The Berlin blockade was one of the most important events after the Second World War. During the Soviet occupation the Soviet army blocked Berlin’s communications as it was within its territory. In order to provide supplies, the Allies thought of creating an air bridge between the Allied zones and Berlin, but the logistics behind this were extremely complex.

To give a caliber of the figures that were shuffled in order to provide the city with resources.
The daily distribution to supply the population had to be of:

646 tons of flour and wheat, 125 tons of cereal, 64 tons of fat, 109 tons of meat and fish, 180 tons of dehydrated potatoes, 180 tons of sugar, 11 tons of coffee, 19 tons of powdered milk, 5 tons of whole milk for children, 3 tons of fresh yeast for baking, 144 tons of dehydrated vegetables, 38 tons of salt and 10 tons of cheese. In all, 1,534 tons were required each day to sustain the over two million people of Berlin. Additionally, for heat and power, 3,475 tons of coal, diesel and petrol were also required daily.

The operations starts on June 1948 and by the end of August the operation was a success, with more than 1500 daily flights providing around 4500 tons of supplies.

The operation showed that despite the difficulty was reported that almost 9,000 tons of supplies were delivered each day with a total 2 million tons delivered by the time the blockade was lifted. According to reports, there was a cargo plane landing every 30 seconds.


A different automatic warehouse

In this post I want to talk about an automatic warehouse in the corrugated cardboard sector.

Normally when we think of an automated warehouse, an ASRS or a Miniload, we think of the storage of pallets or boxes. But not all automatic warehouses are designed to store pallets or boxes.

In this case, it is an intermediate warehouse for corrugated cardboard stacks, this warehouse serves as a buffer between the corrugator (machine where the cardboard is produced) and the machines where the cardboard sheets are converted into boxes.

At the exit of the corrugator, the machine sends the data from the cardboard stacks to the warehouse computer system. This data includes the number and height of the piles and the number of plates. The warehouse is connected to the company’s ERP, allowing it to anticipate the programming of the machines where the cardboard boxes are manufactured. When the warehouse receives the signal, the stacker moves to the position where the stacks are located, picks them up and sends them to the box machine.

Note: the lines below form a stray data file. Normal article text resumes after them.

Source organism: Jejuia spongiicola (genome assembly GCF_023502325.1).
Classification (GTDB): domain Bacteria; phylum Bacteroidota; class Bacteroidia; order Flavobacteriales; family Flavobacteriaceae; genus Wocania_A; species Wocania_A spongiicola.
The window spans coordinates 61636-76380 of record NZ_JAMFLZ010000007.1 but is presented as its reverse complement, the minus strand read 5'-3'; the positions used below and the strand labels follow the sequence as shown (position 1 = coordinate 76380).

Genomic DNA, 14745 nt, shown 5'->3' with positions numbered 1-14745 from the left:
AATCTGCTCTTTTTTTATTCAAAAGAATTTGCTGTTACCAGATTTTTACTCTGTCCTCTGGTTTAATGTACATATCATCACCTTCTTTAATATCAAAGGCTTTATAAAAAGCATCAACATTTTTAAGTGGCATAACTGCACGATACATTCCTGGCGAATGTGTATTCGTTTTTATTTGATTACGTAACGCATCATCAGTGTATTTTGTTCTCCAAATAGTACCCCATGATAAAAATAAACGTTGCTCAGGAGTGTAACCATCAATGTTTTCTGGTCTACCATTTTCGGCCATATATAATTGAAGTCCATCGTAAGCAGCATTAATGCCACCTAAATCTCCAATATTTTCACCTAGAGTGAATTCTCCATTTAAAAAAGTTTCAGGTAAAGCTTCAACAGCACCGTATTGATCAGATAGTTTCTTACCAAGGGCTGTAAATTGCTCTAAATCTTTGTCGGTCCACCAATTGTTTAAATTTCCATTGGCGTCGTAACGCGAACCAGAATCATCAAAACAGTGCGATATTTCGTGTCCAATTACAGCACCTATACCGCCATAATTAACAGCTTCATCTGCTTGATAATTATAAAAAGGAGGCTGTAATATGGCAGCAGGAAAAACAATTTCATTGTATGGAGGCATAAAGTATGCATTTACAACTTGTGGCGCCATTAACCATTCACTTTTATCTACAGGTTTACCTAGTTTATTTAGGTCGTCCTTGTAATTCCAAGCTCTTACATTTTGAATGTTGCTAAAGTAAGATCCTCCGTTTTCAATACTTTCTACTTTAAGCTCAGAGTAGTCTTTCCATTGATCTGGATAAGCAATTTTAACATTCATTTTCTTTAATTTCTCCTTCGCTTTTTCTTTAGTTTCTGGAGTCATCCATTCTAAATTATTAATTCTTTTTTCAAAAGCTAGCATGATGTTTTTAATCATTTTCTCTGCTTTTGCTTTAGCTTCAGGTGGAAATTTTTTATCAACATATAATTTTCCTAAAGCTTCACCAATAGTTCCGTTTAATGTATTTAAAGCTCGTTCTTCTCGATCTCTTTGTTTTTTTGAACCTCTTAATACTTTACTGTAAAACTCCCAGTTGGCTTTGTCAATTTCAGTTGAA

What are the advantages of automatic warehouse?

  • Optimal use of space.
  • Total control of stock.
  • Reduction in direct labor.

What disadvantages does it have?

  • Initial investment is very high.
  • Need of a very robust information system.
  • High cost of maintenance.

Supermarkets and Electric Vehicles

After knowing if electric trucks were possible or not, the alternatives that exist today and their limitations, I had doubts about whether any of the supermarkets in Spain were using them.

Right now in Spain there are 3 supermarkets that already use electric vehicles to deliver orders. Carrefour, Lidl and Mercadona have decided to start working with electric vehicles.

The most striking case is Carrefour, the French brand began to use an electric vehicle for deliveries in the center of Madrid. This vehicle is a kind of motorcycle-van, has an autonomy of 8 hours and has solar panels for recharging. The name is Scoobic light, it is 100% electric. As it is approved as a scooter, it can be parked in motorcycle areas and has a removable system that allows loading and unloading in an agile way. In addition, it is an efficient transport since it can carry a volume of 1,400 liters of load.

Lidl and Mercadona have started testing Man’s electric model, the TGM 26.30E. With this alternative they avoid the fossil fuel restrictions that we are beginning to see in big cities like Madrid. In addition, being electric is perfect for night-time discharges, as it does not make any noise.

Mercadona is also testing another vehicle for the delivery of its online store. This new vehicle, designed in collaboration with the specialist body supplier Subiela, the specialist supplier of refrigeration equipment Thermoking and the specialist supplier of engines Maxus, has a capacity to transport 7 orders per trip, and its interior is similar to the rest of the trucks that make up the fleet of this online shopping service.